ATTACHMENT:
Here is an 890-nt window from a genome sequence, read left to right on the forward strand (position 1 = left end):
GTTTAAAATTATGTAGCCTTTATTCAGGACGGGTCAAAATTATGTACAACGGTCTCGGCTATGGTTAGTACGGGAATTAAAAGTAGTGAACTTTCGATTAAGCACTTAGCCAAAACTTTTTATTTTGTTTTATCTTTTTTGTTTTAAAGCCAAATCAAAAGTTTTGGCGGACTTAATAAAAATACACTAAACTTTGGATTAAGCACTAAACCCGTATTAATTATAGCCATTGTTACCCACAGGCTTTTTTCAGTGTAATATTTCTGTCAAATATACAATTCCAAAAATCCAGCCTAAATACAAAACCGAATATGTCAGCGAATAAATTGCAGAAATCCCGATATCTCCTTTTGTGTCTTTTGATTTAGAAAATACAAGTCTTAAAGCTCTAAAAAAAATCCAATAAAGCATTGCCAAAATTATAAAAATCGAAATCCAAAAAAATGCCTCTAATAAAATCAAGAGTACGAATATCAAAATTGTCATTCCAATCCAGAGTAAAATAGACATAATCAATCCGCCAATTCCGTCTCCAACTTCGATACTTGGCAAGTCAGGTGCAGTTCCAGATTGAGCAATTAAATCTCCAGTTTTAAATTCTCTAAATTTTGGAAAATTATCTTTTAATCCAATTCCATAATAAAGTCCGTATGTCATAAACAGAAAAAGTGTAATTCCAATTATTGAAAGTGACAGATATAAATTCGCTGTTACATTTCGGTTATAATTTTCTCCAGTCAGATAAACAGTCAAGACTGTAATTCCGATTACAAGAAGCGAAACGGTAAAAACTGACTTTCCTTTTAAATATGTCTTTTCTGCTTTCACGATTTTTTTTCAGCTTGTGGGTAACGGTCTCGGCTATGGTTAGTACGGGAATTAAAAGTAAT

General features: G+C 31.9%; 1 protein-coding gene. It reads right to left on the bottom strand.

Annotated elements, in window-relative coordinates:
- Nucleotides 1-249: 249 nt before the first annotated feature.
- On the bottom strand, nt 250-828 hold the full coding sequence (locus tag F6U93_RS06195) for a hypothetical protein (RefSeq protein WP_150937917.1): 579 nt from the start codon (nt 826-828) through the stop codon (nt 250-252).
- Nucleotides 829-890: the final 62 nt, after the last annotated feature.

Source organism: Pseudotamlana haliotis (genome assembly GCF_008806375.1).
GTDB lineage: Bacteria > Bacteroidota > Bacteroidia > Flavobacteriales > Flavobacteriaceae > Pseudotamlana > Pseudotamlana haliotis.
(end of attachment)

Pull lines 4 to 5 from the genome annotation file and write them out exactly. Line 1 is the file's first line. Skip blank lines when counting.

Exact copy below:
Annotated elements, in window-relative coordinates:
- Nucleotides 1-249: 249 nt before the first annotated feature.